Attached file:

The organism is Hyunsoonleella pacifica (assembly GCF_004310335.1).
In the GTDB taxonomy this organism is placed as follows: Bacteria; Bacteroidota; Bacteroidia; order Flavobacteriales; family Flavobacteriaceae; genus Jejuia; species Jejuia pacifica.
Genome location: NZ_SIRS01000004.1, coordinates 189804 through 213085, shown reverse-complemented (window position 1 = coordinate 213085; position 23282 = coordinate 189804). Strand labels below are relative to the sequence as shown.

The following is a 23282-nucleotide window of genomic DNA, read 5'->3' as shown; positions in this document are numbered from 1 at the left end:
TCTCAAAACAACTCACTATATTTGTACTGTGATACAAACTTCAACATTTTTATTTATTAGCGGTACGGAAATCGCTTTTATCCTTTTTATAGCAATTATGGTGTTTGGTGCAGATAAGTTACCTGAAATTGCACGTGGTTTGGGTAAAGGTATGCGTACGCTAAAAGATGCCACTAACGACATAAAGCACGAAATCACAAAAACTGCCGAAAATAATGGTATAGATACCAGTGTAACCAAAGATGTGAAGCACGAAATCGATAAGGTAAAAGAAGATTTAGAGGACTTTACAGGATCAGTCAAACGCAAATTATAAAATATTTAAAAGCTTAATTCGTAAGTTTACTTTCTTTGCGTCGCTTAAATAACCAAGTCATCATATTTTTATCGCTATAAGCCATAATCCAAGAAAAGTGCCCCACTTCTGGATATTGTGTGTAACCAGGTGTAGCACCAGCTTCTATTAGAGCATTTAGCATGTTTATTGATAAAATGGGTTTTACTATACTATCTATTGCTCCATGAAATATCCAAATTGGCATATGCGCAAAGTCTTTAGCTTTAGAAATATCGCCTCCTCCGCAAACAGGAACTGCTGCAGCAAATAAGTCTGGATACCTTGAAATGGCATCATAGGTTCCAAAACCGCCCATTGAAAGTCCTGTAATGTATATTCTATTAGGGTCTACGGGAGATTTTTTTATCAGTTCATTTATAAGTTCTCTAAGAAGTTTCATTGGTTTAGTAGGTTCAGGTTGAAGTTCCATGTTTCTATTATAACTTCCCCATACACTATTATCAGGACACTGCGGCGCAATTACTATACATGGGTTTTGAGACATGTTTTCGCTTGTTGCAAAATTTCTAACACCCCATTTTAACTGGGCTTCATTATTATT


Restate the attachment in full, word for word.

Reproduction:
The organism is Hyunsoonleella pacifica (assembly GCF_004310335.1).
In the GTDB taxonomy this organism is placed as follows: Bacteria; Bacteroidota; Bacteroidia; order Flavobacteriales; family Flavobacteriaceae; genus Jejuia; species Jejuia pacifica.
Genome location: NZ_SIRS01000004.1, coordinates 189804 through 213085, shown reverse-complemented (window position 1 = coordinate 213085; position 23282 = coordinate 189804). Strand labels below are relative to the sequence as shown.

The following is a 23282-nucleotide window of genomic DNA, read 5'->3' as shown; positions in this document are numbered from 1 at the left end:
TCTCAAAACAACTCACTATATTTGTACTGTGATACAAACTTCAACATTTTTATTTATTAGCGGTACGGAAATCGCTTTTATCCTTTTTATAGCAATTATGGTGTTTGGTGCAGATAAGTTACCTGAAATTGCACGTGGTTTGGGTAAAGGTATGCGTACGCTAAAAGATGCCACTAACGACATAAAGCACGAAATCACAAAAACTGCCGAAAATAATGGTATAGATACCAGTGTAACCAAAGATGTGAAGCACGAAATCGATAAGGTAAAAGAAGATTTAGAGGACTTTACAGGATCAGTCAAACGCAAATTATAAAATATTTAAAAGCTTAATTCGTAAGTTTACTTTCTTTGCGTCGCTTAAATAACCAAGTCATCATATTTTTATCGCTATAAGCCATAATCCAAGAAAAGTGCCCCACTTCTGGATATTGTGTGTAACCAGGTGTAGCACCAGCTTCTATTAGAGCATTTAGCATGTTTATTGATAAAATGGGTTTTACTATACTATCTATTGCTCCATGAAATATCCAAATTGGCATATGCGCAAAGTCTTTAGCTTTAGAAATATCGCCTCCTCCGCAAACAGGAACTGCTGCAGCAAATAAGTCTGGATACCTTGAAATGGCATCATAGGTTCCAAAACCGCCCATTGAAAGTCCTGTAATGTATATTCTATTAGGGTCTACGGGAGATTTTTTTATCAGTTCATTTATAAGTTCTCTAAGAAGTTTCATTGGTTTAGTAGGTTCAGGTTGAAGTTCCATGTTTCTATTATAACTTCCCCATACACTATTATCAGGACACTGCGGCGCAATTACTATACATGGGTTTTGAGACATGTTTTCGCTTGTTGCAAAATTTCTAACACCCCATTTTAACTGGGCTTCATTATTATT